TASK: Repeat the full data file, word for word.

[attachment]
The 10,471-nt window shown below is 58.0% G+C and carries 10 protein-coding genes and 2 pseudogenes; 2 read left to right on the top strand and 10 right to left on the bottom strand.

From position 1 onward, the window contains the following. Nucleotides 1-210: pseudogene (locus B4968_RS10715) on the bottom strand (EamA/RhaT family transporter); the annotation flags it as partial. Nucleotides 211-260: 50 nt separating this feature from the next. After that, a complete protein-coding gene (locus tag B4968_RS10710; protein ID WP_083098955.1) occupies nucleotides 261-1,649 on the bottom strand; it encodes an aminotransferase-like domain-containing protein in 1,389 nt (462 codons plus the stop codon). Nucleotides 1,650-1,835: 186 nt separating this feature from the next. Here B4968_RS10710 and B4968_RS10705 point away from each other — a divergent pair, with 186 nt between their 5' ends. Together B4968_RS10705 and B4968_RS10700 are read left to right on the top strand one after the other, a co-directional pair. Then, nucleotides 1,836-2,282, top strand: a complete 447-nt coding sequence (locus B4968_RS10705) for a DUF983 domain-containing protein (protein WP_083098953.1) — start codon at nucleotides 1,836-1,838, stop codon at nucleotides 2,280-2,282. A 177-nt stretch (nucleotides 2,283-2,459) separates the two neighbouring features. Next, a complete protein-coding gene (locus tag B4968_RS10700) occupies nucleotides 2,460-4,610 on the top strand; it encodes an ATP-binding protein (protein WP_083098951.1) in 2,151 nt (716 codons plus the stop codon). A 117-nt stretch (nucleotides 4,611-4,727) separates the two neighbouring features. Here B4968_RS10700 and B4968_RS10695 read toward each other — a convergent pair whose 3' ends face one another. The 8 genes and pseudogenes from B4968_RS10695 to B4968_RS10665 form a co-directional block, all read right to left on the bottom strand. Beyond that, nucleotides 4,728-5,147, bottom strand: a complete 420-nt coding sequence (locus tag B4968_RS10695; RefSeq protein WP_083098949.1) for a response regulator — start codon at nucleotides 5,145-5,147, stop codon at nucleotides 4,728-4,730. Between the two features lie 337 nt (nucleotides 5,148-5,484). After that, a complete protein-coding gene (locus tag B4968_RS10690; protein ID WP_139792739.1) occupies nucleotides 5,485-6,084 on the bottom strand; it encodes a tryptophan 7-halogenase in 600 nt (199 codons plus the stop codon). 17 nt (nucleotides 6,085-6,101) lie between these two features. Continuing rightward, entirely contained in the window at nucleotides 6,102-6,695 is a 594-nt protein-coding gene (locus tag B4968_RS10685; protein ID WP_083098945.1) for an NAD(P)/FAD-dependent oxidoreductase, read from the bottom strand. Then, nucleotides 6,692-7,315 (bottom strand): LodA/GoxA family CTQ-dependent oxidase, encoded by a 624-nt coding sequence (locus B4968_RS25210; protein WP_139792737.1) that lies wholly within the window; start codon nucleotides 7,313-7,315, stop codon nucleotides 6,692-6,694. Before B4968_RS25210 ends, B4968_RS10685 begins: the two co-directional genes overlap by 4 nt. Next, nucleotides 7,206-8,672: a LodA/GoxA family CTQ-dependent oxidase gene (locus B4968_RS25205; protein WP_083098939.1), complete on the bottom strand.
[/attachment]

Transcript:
The 10,471-nt window shown below is 58.0% G+C and carries 10 protein-coding genes and 2 pseudogenes; 2 read left to right on the top strand and 10 right to left on the bottom strand.

From position 1 onward, the window contains the following. Nucleotides 1-210: pseudogene (locus B4968_RS10715) on the bottom strand (EamA/RhaT family transporter); the annotation flags it as partial. Nucleotides 211-260: 50 nt separating this feature from the next. After that, a complete protein-coding gene (locus tag B4968_RS10710; protein ID WP_083098955.1) occupies nucleotides 261-1,649 on the bottom strand; it encodes an aminotransferase-like domain-containing protein in 1,389 nt (462 codons plus the stop codon). Nucleotides 1,650-1,835: 186 nt separating this feature from the next. Here B4968_RS10710 and B4968_RS10705 point away from each other — a divergent pair, with 186 nt between their 5' ends. Together B4968_RS10705 and B4968_RS10700 are read left to right on the top strand one after the other, a co-directional pair. Then, nucleotides 1,836-2,282, top strand: a complete 447-nt coding sequence (locus B4968_RS10705) for a DUF983 domain-containing protein (protein WP_083098953.1) — start codon at nucleotides 1,836-1,838, stop codon at nucleotides 2,280-2,282. A 177-nt stretch (nucleotides 2,283-2,459) separates the two neighbouring features. Next, a complete protein-coding gene (locus tag B4968_RS10700) occupies nucleotides 2,460-4,610 on the top strand; it encodes an ATP-binding protein (protein WP_083098951.1) in 2,151 nt (716 codons plus the stop codon). A 117-nt stretch (nucleotides 4,611-4,727) separates the two neighbouring features. Here B4968_RS10700 and B4968_RS10695 read toward each other — a convergent pair whose 3' ends face one another. The 8 genes and pseudogenes from B4968_RS10695 to B4968_RS10665 form a co-directional block, all read right to left on the bottom strand. Beyond that, nucleotides 4,728-5,147, bottom strand: a complete 420-nt coding sequence (locus tag B4968_RS10695; RefSeq protein WP_083098949.1) for a response regulator — start codon at nucleotides 5,145-5,147, stop codon at nucleotides 4,728-4,730. Between the two features lie 337 nt (nucleotides 5,148-5,484). After that, a complete protein-coding gene (locus tag B4968_RS10690; protein ID WP_139792739.1) occupies nucleotides 5,485-6,084 on the bottom strand; it encodes a tryptophan 7-halogenase in 600 nt (199 codons plus the stop codon). 17 nt (nucleotides 6,085-6,101) lie between these two features. Continuing rightward, entirely contained in the window at nucleotides 6,102-6,695 is a 594-nt protein-coding gene (locus tag B4968_RS10685; protein ID WP_083098945.1) for an NAD(P)/FAD-dependent oxidoreductase, read from the bottom strand. Then, nucleotides 6,692-7,315 (bottom strand): LodA/GoxA family CTQ-dependent oxidase, encoded by a 624-nt coding sequence (locus B4968_RS25210; protein WP_139792737.1) that lies wholly within the window; start codon nucleotides 7,313-7,315, stop codon nucleotides 6,692-6,694. Before B4968_RS25210 ends, B4968_RS10685 begins: the two co-directional genes overlap by 4 nt. Next, nucleotides 7,206-8,672: a LodA/GoxA family CTQ-dependent oxidase gene (locus B4968_RS25205; protein WP_083098939.1), complete on the bottom strand.